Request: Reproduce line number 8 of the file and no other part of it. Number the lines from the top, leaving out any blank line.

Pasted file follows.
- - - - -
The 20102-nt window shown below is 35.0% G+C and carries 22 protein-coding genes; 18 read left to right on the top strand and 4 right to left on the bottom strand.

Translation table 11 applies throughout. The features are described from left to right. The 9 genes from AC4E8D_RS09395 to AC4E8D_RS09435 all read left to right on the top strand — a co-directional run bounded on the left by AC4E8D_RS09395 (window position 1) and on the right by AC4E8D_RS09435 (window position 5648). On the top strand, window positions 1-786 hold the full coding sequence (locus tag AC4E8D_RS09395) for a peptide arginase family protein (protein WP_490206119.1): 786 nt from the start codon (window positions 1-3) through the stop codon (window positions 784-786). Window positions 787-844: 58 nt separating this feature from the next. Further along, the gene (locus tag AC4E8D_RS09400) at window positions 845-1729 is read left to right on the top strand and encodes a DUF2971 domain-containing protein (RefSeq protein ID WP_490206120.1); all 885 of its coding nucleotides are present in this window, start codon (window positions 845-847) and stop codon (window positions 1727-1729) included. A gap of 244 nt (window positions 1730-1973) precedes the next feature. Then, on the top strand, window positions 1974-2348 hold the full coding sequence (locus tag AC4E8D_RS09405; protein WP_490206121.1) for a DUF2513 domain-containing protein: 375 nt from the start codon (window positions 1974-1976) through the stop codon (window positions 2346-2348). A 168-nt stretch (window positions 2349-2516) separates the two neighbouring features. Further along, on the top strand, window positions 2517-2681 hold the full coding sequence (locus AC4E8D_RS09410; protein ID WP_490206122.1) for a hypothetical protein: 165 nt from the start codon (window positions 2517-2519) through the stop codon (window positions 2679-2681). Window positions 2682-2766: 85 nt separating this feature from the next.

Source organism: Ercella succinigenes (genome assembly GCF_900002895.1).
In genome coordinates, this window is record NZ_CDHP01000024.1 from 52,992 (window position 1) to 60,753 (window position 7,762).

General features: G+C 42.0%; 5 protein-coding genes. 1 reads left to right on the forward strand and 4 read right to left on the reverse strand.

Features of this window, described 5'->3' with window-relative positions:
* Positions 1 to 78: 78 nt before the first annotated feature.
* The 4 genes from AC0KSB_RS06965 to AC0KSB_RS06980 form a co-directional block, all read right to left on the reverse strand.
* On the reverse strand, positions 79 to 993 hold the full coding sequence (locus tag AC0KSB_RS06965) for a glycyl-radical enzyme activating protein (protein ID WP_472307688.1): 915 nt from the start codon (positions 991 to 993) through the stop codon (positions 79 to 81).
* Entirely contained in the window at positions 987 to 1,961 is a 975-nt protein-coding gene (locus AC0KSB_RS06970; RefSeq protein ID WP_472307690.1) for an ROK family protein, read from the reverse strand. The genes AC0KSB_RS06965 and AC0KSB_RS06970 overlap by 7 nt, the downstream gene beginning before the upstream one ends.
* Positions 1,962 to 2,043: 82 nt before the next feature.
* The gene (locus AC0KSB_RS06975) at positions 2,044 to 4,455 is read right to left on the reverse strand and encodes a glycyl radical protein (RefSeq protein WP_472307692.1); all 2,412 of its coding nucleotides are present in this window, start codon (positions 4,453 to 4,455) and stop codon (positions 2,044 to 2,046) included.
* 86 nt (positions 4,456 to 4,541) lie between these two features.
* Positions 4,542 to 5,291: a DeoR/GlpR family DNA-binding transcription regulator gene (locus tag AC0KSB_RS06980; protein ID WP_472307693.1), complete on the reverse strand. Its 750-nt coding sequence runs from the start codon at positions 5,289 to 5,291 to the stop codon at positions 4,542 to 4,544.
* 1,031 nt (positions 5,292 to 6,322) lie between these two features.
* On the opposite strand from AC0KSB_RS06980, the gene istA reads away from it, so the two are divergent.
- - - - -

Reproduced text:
* The 4 genes from AC0KSB_RS06965 to AC0KSB_RS06980 form a co-directional block, all read right to left on the reverse strand.